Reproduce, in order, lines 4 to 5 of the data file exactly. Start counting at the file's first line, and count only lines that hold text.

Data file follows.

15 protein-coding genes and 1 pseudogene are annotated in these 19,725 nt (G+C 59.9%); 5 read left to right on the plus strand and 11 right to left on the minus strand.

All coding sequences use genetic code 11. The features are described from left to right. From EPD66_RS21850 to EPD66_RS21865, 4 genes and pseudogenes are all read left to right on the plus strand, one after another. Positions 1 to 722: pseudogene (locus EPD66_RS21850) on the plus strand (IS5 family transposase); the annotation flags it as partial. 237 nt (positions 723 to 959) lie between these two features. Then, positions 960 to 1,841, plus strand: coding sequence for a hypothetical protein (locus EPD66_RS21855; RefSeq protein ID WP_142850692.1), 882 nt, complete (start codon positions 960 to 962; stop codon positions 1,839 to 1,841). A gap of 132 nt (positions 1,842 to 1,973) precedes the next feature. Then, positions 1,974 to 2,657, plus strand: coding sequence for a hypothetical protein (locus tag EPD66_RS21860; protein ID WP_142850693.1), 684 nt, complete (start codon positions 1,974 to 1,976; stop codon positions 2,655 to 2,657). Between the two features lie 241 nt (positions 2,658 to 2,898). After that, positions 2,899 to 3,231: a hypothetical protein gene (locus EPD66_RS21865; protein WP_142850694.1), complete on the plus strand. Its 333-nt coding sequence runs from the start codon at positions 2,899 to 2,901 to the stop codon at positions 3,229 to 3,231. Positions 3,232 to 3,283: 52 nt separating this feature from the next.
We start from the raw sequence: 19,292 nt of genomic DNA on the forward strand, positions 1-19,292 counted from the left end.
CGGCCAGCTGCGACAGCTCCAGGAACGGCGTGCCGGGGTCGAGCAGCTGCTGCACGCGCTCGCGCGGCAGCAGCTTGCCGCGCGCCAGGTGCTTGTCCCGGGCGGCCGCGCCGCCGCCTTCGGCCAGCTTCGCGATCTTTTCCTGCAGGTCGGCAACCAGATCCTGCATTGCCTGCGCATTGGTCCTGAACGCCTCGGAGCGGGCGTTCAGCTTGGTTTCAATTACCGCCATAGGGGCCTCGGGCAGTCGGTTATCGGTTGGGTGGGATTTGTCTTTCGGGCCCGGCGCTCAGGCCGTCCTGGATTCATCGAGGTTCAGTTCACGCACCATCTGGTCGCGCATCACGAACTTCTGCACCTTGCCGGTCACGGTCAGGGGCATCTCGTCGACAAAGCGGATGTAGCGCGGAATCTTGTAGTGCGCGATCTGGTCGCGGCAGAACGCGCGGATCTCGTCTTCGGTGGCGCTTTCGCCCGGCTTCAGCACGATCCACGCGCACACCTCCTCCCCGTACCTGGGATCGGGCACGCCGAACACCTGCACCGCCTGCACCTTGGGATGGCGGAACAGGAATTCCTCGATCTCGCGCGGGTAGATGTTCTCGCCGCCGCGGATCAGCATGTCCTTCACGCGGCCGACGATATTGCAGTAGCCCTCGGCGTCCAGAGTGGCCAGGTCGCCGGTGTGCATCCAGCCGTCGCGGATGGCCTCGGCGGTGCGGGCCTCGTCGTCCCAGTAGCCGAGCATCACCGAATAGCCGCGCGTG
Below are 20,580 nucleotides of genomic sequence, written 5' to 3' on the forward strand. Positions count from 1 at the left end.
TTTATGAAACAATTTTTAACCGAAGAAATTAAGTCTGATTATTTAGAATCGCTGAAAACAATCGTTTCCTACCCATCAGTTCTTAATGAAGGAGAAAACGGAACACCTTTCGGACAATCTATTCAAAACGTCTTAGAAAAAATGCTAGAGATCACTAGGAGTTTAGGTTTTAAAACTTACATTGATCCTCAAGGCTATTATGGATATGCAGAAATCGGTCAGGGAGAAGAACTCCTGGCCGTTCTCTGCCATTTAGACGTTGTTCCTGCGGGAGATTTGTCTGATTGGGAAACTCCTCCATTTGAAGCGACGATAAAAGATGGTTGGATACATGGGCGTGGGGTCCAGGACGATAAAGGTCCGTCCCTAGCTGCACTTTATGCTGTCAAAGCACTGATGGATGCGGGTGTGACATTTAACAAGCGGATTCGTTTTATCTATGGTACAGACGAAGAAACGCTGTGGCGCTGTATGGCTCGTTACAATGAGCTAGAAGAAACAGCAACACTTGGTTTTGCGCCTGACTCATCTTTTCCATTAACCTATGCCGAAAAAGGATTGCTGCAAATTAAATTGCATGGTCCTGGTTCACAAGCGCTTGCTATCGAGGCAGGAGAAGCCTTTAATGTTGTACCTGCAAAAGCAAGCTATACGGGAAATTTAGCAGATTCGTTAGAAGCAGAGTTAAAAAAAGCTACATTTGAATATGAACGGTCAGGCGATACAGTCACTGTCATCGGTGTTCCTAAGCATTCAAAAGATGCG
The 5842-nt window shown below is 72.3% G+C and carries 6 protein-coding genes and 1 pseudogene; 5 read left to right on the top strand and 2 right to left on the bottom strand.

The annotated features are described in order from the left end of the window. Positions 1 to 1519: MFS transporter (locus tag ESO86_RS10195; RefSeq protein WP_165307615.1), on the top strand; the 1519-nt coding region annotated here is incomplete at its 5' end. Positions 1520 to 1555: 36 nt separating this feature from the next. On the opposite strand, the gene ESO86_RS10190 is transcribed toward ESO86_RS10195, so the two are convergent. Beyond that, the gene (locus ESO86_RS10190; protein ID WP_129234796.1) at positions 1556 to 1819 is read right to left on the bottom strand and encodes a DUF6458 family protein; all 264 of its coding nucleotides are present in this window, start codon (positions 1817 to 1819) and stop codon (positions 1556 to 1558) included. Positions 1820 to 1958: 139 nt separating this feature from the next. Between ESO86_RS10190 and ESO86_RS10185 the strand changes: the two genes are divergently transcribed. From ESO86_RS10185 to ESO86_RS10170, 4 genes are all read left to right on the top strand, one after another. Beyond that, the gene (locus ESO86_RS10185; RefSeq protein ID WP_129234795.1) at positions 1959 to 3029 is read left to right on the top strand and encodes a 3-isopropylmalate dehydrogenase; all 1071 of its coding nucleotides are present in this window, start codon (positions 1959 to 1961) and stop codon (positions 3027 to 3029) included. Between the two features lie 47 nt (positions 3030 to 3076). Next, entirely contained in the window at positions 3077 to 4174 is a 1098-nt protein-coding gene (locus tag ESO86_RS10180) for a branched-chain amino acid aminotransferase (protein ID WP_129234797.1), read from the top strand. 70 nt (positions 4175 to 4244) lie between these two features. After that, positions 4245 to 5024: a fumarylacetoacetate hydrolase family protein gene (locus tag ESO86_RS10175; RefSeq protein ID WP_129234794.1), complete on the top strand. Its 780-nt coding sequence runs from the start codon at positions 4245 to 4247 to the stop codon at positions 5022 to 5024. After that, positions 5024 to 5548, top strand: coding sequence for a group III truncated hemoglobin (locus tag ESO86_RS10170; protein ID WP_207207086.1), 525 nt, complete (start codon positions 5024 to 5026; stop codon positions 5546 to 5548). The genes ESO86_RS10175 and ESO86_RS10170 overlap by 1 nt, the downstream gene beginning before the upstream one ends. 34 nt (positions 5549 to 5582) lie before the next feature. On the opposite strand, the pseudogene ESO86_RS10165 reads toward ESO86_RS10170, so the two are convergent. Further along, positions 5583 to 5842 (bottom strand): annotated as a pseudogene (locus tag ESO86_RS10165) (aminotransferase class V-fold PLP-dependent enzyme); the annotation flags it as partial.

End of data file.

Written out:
CGGCCAGCTGCGACAGCTCCAGGAACGGCGTGCCGGGGTCGAGCAGCTGCTGCACGCGCTCGCGCGGCAGCAGCTTGCCGCGCGCCAGGTGCTTGTCCCGGGCGGCCGCGCCGCCGCCTTCGGCCAGCTTCGCGATCTTTTCCTGCAGGTCGGCAACCAGATCCTGCATTGCCTGCGCATTGGTCCTGAACGCCTCGGAGCGGGCGTTCAGCTTGGTTTCAATTACCGCCATAGGGGCCTCGGGCAGTCGGTTATCGGTTGGGTGGGATTTGTCTTTCGGGCCCGGCGCTCAGGCCGTCCTGGATTCATCGAGGTTCAGTTCACGCACCATCTGGTCGCGCATCACGAACTTCTGCACCTTGCCGGTCACGGTCAGGGGCATCTCGTCGACAAAGCGGATGTAGCGCGGAATCTTGTAGTGCGCGATCTGGTCGCGGCAGAACGCGCGGATCTCGTCTTCGGTGGCGCTTTCGCCCGGCTTCAGCACGATCCACGCGCACACCTCCTCCCCGTACCTGGGATCGGGCACGCCGAACACCTGCACCGCCTGCACCTTGGGATGGCGGAACAGGAATTCCTCGATCTCGCGCGGGTAGATGTTCTCGCCGCCGCGGATCAGCATGTCCTTCACGCGGCCGACGATATTGCAGTAGCCCTCGGCGTCCAGAGTGGCCAGGTCGCCGGTGTGCATCCAGCCGTCGCGGATGGCCTCGGCGGTGCGGGCCTCGTCGTCCCAGTAGCCGAGCATCACCGAATAGCCGCGCGTG
Below are 20,580 nucleotides of genomic sequence, written 5' to 3' on the forward strand. Positions count from 1 at the left end.